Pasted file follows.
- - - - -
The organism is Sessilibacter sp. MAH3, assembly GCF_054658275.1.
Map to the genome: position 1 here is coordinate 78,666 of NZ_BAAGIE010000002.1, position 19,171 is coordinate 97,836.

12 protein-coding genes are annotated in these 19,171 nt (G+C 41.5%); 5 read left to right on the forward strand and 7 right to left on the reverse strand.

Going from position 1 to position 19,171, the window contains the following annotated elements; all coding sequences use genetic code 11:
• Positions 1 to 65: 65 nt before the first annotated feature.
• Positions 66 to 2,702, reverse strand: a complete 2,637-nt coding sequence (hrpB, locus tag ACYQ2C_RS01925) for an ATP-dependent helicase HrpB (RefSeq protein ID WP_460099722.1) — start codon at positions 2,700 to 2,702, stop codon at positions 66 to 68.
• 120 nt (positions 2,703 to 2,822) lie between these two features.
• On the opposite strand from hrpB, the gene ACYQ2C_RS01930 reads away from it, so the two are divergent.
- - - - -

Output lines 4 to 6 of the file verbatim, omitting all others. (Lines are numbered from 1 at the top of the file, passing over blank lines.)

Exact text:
Going from position 1 to position 19,171, the window contains the following annotated elements; all coding sequences use genetic code 11:
• Positions 1 to 65: 65 nt before the first annotated feature.
• Positions 66 to 2,702, reverse strand: a complete 2,637-nt coding sequence (hrpB, locus tag ACYQ2C_RS01925) for an ATP-dependent helicase HrpB (RefSeq protein ID WP_460099722.1) — start codon at positions 2,700 to 2,702, stop codon at positions 66 to 68.